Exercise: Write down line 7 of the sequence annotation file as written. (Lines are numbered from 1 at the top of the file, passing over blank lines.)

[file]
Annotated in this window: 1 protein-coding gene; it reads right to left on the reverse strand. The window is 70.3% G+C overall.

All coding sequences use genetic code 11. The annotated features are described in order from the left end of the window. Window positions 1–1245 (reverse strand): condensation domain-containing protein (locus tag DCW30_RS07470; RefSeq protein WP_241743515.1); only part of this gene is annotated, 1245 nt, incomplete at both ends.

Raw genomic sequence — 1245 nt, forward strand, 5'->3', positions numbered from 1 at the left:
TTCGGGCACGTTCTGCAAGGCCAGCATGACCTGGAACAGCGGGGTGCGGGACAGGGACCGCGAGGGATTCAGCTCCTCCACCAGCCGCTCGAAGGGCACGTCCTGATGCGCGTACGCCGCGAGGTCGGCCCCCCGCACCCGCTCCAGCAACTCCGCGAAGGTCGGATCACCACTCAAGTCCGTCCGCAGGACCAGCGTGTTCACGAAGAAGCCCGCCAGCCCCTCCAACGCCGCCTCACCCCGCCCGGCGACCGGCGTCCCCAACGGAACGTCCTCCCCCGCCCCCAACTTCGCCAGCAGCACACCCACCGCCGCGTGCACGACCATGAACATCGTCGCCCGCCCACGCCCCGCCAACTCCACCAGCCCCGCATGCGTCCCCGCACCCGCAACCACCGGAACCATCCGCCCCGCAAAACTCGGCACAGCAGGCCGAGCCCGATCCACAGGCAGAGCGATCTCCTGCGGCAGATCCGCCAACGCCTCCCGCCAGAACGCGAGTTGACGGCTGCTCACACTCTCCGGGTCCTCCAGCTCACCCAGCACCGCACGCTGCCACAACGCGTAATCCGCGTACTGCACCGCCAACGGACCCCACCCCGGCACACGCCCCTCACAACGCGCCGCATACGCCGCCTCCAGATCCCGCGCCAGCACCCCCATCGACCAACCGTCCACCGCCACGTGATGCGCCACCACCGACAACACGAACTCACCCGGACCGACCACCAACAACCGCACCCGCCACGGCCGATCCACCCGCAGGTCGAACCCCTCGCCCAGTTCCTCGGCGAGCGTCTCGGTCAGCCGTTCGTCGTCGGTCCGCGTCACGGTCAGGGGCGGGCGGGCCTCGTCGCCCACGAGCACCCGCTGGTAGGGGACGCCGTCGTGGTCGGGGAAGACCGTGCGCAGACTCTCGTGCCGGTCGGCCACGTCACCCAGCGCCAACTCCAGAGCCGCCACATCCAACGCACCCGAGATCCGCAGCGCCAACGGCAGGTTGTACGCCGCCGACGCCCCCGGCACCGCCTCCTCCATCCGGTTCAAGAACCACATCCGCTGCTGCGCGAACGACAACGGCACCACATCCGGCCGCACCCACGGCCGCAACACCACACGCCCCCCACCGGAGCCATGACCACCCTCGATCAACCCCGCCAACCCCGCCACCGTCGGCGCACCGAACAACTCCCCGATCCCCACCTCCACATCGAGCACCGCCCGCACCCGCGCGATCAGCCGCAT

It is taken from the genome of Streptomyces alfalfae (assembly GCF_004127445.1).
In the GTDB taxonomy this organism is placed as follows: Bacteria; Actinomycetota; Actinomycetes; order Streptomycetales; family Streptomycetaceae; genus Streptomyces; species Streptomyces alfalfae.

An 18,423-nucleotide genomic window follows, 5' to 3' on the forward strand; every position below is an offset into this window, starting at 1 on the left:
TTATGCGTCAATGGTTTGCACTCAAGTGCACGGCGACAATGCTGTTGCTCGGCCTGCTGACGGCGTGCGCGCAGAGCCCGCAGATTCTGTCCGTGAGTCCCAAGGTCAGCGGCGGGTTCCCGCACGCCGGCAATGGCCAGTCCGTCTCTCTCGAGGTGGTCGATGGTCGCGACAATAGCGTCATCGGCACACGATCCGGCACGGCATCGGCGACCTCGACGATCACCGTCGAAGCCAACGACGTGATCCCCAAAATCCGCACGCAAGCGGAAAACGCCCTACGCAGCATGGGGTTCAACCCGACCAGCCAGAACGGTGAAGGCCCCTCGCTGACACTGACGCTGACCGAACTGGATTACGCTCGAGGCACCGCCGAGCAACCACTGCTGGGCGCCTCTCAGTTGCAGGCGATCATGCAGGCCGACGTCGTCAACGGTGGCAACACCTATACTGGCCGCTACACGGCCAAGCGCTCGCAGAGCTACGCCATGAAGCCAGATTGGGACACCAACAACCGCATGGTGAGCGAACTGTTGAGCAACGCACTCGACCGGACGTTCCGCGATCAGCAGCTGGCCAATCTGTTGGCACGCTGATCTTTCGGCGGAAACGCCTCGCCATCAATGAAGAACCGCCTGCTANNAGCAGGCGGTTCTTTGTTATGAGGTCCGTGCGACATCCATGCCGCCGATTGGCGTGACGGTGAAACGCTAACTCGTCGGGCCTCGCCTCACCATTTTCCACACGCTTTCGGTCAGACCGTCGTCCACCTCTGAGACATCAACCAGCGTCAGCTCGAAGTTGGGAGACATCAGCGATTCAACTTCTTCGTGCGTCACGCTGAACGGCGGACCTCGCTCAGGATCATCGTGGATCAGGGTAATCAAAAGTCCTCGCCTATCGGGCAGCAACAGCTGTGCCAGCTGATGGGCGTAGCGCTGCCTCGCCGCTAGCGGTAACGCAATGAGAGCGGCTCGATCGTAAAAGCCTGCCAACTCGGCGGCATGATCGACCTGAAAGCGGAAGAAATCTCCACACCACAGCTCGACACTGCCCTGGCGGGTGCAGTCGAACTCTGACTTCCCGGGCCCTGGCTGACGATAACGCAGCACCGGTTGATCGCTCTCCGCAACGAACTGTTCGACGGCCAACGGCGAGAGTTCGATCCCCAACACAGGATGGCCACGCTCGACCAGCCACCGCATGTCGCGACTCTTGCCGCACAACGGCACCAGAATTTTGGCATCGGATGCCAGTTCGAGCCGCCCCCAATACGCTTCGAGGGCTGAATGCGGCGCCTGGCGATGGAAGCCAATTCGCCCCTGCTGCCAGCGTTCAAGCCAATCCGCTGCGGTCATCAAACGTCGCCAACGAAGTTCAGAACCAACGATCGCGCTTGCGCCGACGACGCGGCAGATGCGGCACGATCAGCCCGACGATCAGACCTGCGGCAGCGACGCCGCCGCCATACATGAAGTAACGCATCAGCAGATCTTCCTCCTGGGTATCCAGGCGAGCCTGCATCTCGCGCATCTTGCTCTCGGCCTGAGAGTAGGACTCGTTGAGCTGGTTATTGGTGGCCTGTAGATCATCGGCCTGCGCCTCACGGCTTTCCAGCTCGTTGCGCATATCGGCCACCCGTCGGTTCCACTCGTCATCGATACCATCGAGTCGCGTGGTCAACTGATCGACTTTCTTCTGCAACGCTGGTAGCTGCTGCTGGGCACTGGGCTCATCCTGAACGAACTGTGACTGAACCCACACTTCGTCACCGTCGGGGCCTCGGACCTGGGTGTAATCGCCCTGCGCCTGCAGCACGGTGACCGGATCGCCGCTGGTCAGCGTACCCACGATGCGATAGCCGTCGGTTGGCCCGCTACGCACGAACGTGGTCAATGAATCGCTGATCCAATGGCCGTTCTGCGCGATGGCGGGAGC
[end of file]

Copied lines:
An 18,423-nucleotide genomic window follows, 5' to 3' on the forward strand; every position below is an offset into this window, starting at 1 on the left: